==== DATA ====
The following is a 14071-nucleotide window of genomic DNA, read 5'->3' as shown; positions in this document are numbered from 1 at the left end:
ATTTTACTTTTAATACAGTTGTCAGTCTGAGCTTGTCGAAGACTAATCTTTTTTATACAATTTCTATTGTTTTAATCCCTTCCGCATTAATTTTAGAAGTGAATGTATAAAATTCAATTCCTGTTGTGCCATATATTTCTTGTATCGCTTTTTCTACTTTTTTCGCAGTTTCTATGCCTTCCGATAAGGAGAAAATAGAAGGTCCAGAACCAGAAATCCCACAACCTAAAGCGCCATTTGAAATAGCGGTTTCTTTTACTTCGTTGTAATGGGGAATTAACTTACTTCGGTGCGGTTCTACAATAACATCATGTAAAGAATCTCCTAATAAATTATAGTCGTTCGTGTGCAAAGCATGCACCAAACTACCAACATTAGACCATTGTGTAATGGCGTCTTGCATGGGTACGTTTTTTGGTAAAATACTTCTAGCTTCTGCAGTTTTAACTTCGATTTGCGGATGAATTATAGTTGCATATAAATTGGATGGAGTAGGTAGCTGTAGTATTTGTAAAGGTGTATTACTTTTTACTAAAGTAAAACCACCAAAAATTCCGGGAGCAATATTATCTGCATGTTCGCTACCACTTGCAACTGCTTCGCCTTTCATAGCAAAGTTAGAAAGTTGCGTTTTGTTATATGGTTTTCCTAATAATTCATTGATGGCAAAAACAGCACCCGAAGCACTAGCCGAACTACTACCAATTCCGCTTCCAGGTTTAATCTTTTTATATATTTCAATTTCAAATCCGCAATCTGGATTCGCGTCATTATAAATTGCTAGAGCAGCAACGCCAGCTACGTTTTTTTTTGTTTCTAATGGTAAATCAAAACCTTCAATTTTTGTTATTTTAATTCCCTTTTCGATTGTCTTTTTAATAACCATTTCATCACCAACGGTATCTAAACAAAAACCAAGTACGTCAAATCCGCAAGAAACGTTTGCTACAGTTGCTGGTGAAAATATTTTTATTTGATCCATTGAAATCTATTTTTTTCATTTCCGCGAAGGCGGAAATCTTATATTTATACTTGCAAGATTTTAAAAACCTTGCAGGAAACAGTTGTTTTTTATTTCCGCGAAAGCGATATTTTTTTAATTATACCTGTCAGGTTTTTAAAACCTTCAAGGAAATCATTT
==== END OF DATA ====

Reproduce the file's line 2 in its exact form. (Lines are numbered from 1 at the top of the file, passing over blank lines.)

ATTTTACTTTTAATACAGTTGTCAGTCTGAGCTTGTCGAAGACTAATCTTTTTTATACAATTTCTATTGTTTTAATCCCTTCCGCATTAATTTTAGAAGTGAATGTATAAAATTCAATTCCTGTTGTGCCATATATTTCTTGTATCGCTTTTTCTACTTTTTTCGCAGTTTCTATGCCTTCCGATAAGGAGAAAATAGAAGGTCCAGAACCAGAAATCCCACAACCTAAAGCGCCATTTGAAATAGCGGTTTCTTTTACTTCGTTGTAATGGGGAATTAACTTACTTCGGTGCGGTTCTACAATAACATCATGTAAAGAATCTCCTAATAAATTATAGTCGTTCGTGTGCAAAGCATGCACCAAACTACCAACATTAGACCATTGTGTAATGGCGTCTTGCATGGGTACGTTTTTTGGTAAAATACTTCTAGCTTCTGCAGTTTTAACTTCGATTTGCGGATGAATTATAGTTGCATATAAATTGGATGGAGTAGGTAGCTGTAGTATTTGTAAAGGTGTATTACTTTTTACTAAAGTAAAACCACCAAAAATTCCGGGAGCAATATTATCTGCATGTTCGCTACCACTTGCAACTGCTTCGCCTTTCATAGCAAAGTTAGAAAGTTGCGTTTTGTTATATGGTTTTCCTAATAATTCATTGATGGCAAAAACAGCACCCGAAGCACTAGCCGAACTACTACCAATTCCGCTTCCAGGTTTAATCTTTTTATATATTTCAATTTCAAATCCGCAATCTGGATTCGCGTCATTATAAATTGCTAGAGCAGCAACGCCAGCTACGTTTTTTTTTGTTTCTAATGGTAAATCAAAACCTTCAATTTTTGTTATTTTAATTCCCTTTTCGATTGTCTTTTTAATAACCATTTCATCACCAACGGTATCTAAACAAAAACCAAGTACGTCAAATCCGCAAGAAACGTTTGCTACAGTTGCTGGTGAAAATATTTTTATTTGATCCATTGAAATCTATTTTTTTCATTTCCGCGAAGGCGGAAATCTTATATTTATACTTGCAAGATTTTAAAAACCTTGCAGGAAACAGTTGTTTTTTATTTCCGCGAAAGCGATATTTTTTTAATTATACCTGTCAGGTTTTTAAAACCTTCAAGGAAATCATTT